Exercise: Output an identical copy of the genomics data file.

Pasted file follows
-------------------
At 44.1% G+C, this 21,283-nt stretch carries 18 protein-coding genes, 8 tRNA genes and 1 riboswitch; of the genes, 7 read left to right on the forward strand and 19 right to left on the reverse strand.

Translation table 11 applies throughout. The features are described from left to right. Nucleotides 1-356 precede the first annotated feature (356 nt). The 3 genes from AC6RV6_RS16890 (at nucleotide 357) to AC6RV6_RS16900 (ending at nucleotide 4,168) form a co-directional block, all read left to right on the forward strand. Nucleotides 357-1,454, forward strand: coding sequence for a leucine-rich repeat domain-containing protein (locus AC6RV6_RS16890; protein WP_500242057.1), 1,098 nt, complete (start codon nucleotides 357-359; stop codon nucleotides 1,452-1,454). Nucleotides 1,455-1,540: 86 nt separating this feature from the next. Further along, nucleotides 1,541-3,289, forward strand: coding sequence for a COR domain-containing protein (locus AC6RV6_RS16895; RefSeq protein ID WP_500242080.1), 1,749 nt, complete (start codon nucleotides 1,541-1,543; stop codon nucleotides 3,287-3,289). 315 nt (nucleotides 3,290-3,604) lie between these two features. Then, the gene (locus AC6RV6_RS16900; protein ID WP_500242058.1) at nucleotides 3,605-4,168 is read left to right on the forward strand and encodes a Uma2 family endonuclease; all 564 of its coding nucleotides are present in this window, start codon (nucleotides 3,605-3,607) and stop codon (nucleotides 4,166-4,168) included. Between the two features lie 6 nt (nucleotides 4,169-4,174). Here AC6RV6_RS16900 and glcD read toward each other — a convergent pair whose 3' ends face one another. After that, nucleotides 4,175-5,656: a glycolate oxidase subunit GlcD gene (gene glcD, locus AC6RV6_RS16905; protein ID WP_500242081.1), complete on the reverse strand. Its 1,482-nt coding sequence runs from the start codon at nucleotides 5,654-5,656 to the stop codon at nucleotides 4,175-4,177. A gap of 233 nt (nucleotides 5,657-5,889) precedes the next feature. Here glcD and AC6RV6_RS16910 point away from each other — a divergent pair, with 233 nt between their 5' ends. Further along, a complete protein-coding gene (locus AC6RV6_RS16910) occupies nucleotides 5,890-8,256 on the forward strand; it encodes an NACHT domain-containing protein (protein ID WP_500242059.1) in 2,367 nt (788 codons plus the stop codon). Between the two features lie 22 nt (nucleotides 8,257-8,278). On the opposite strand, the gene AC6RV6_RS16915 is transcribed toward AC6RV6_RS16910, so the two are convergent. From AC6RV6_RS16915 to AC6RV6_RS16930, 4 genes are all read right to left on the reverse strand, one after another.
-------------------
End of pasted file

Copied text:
At 44.1% G+C, this 21,283-nt stretch carries 18 protein-coding genes, 8 tRNA genes and 1 riboswitch; of the genes, 7 read left to right on the forward strand and 19 right to left on the reverse strand.

Translation table 11 applies throughout. The features are described from left to right. Nucleotides 1-356 precede the first annotated feature (356 nt). The 3 genes from AC6RV6_RS16890 (at nucleotide 357) to AC6RV6_RS16900 (ending at nucleotide 4,168) form a co-directional block, all read left to right on the forward strand. Nucleotides 357-1,454, forward strand: coding sequence for a leucine-rich repeat domain-containing protein (locus AC6RV6_RS16890; protein WP_500242057.1), 1,098 nt, complete (start codon nucleotides 357-359; stop codon nucleotides 1,452-1,454). Nucleotides 1,455-1,540: 86 nt separating this feature from the next. Further along, nucleotides 1,541-3,289, forward strand: coding sequence for a COR domain-containing protein (locus AC6RV6_RS16895; RefSeq protein ID WP_500242080.1), 1,749 nt, complete (start codon nucleotides 1,541-1,543; stop codon nucleotides 3,287-3,289). 315 nt (nucleotides 3,290-3,604) lie between these two features. Then, the gene (locus AC6RV6_RS16900; protein ID WP_500242058.1) at nucleotides 3,605-4,168 is read left to right on the forward strand and encodes a Uma2 family endonuclease; all 564 of its coding nucleotides are present in this window, start codon (nucleotides 3,605-3,607) and stop codon (nucleotides 4,166-4,168) included. Between the two features lie 6 nt (nucleotides 4,169-4,174). Here AC6RV6_RS16900 and glcD read toward each other — a convergent pair whose 3' ends face one another. After that, nucleotides 4,175-5,656: a glycolate oxidase subunit GlcD gene (gene glcD, locus AC6RV6_RS16905; protein ID WP_500242081.1), complete on the reverse strand. Its 1,482-nt coding sequence runs from the start codon at nucleotides 5,654-5,656 to the stop codon at nucleotides 4,175-4,177. A gap of 233 nt (nucleotides 5,657-5,889) precedes the next feature. Here glcD and AC6RV6_RS16910 point away from each other — a divergent pair, with 233 nt between their 5' ends. Further along, a complete protein-coding gene (locus AC6RV6_RS16910) occupies nucleotides 5,890-8,256 on the forward strand; it encodes an NACHT domain-containing protein (protein ID WP_500242059.1) in 2,367 nt (788 codons plus the stop codon). Between the two features lie 22 nt (nucleotides 8,257-8,278). On the opposite strand, the gene AC6RV6_RS16915 is transcribed toward AC6RV6_RS16910, so the two are convergent. From AC6RV6_RS16915 to AC6RV6_RS16930, 4 genes are all read right to left on the reverse strand, one after another.